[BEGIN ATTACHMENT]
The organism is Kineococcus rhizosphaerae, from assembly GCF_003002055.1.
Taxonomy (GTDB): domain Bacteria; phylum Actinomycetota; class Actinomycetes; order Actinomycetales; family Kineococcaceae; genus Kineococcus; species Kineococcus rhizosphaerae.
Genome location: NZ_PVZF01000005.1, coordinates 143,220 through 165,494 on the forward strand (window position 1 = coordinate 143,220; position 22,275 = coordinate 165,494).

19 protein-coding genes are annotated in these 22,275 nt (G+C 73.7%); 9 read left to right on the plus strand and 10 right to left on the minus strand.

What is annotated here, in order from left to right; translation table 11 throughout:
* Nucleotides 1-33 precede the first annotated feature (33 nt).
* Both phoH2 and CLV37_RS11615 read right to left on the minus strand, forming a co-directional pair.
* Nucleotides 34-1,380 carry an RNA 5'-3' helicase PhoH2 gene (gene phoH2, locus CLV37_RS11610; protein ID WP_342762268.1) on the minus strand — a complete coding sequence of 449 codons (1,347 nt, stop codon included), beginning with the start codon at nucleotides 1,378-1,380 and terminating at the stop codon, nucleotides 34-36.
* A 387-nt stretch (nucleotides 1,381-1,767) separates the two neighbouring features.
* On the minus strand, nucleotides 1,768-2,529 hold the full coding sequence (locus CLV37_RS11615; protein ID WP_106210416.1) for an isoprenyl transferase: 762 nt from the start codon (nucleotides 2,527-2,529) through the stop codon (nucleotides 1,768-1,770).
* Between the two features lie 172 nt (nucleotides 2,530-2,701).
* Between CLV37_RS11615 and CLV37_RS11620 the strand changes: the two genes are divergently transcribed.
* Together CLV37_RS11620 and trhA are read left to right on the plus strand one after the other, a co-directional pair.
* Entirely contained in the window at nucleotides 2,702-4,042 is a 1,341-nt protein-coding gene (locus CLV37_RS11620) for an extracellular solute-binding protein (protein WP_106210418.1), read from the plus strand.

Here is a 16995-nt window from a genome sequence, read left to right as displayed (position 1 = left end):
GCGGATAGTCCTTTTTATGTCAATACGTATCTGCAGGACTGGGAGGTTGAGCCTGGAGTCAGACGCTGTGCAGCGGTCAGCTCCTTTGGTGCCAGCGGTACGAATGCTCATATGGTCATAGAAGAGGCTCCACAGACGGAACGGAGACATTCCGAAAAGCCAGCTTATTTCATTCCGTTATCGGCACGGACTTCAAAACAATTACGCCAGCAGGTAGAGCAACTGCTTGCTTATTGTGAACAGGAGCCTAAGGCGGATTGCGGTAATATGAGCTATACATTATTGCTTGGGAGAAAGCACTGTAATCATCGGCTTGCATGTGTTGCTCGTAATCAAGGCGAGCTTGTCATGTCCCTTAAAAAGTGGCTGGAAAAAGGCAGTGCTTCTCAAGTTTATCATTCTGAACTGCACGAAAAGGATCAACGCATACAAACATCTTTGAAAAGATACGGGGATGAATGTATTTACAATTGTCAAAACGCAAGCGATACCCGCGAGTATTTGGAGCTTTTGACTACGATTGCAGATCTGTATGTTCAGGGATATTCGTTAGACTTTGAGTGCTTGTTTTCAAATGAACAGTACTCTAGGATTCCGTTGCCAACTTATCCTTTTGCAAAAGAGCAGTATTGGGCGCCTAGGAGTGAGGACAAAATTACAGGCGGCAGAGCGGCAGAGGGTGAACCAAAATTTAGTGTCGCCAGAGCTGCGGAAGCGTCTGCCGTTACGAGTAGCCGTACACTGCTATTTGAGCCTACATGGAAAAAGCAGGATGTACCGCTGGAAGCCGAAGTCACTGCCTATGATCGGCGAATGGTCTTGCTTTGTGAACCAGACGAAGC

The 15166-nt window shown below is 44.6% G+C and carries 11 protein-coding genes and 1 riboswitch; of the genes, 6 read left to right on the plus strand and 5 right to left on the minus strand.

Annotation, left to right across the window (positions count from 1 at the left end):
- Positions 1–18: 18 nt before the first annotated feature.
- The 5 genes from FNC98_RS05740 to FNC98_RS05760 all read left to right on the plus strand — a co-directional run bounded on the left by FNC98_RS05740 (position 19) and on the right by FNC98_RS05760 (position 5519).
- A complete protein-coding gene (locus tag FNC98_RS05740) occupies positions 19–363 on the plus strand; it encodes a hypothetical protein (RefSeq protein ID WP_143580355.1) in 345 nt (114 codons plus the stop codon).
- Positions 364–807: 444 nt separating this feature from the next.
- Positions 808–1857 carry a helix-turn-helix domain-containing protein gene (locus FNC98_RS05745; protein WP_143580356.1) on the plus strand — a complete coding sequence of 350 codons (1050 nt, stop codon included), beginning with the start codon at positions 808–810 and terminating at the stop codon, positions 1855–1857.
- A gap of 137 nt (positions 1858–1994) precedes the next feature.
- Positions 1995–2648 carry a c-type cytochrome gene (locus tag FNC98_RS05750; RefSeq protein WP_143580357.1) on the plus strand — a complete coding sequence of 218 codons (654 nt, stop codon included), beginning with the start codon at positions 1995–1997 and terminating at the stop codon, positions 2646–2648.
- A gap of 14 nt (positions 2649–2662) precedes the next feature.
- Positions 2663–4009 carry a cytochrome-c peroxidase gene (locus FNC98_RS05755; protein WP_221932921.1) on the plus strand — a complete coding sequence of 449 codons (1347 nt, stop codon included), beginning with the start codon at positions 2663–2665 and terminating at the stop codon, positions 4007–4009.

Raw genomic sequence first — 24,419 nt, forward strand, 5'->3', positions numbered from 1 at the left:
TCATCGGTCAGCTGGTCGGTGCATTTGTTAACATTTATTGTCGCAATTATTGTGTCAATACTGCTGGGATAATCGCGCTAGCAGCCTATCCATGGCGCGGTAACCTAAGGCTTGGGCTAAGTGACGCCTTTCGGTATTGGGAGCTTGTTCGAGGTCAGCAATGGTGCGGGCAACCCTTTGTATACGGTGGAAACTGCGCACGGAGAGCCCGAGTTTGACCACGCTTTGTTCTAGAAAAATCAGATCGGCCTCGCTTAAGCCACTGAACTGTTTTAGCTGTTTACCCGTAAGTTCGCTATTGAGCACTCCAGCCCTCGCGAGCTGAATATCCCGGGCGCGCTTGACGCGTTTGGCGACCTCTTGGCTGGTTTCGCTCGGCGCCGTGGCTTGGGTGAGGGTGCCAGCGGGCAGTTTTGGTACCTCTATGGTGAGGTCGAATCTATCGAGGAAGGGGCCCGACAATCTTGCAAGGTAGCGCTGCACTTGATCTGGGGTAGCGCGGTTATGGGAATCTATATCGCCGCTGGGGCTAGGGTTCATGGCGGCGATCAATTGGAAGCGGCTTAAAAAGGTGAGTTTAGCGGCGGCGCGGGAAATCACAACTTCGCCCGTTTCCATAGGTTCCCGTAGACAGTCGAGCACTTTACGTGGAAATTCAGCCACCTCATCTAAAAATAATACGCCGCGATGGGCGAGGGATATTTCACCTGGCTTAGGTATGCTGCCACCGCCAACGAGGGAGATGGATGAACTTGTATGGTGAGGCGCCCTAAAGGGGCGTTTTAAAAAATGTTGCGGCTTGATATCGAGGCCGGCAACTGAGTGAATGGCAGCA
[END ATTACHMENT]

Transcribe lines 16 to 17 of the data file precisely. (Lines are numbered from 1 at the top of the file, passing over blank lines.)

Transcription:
GCGGATAGTCCTTTTTATGTCAATACGTATCTGCAGGACTGGGAGGTTGAGCCTGGAGTCAGACGCTGTGCAGCGGTCAGCTCCTTTGGTGCCAGCGGTACGAATGCTCATATGGTCATAGAAGAGGCTCCACAGACGGAACGGAGACATTCCGAAAAGCCAGCTTATTTCATTCCGTTATCGGCACGGACTTCAAAACAATTACGCCAGCAGGTAGAGCAACTGCTTGCTTATTGTGAACAGGAGCCTAAGGCGGATTGCGGTAATATGAGCTATACATTATTGCTTGGGAGAAAGCACTGTAATCATCGGCTTGCATGTGTTGCTCGTAATCAAGGCGAGCTTGTCATGTCCCTTAAAAAGTGGCTGGAAAAAGGCAGTGCTTCTCAAGTTTATCATTCTGAACTGCACGAAAAGGATCAACGCATACAAACATCTTTGAAAAGATACGGGGATGAATGTATTTACAATTGTCAAAACGCAAGCGATACCCGCGAGTATTTGGAGCTTTTGACTACGATTGCAGATCTGTATGTTCAGGGATATTCGTTAGACTTTGAGTGCTTGTTTTCAAATGAACAGTACTCTAGGATTCCGTTGCCAACTTATCCTTTTGCAAAAGAGCAGTATTGGGCGCCTAGGAGTGAGGACAAAATTACAGGCGGCAGAGCGGCAGAGGGTGAACCAAAATTTAGTGTCGCCAGAGCTGCGGAAGCGTCTGCCGTTACGAGTAGCCGTACACTGCTATTTGAGCCTACATGGAAAAAGCAGGATGTACCGCTGGAAGCCGAAGTCACTGCCTATGATCGGCGAATGGTCTTGCTTTGTGAACCAGACGAAGC

The 15166-nt window shown below is 44.6% G+C and carries 11 protein-coding genes and 1 riboswitch; of the genes, 6 read left to right on the plus strand and 5 right to left on the minus strand.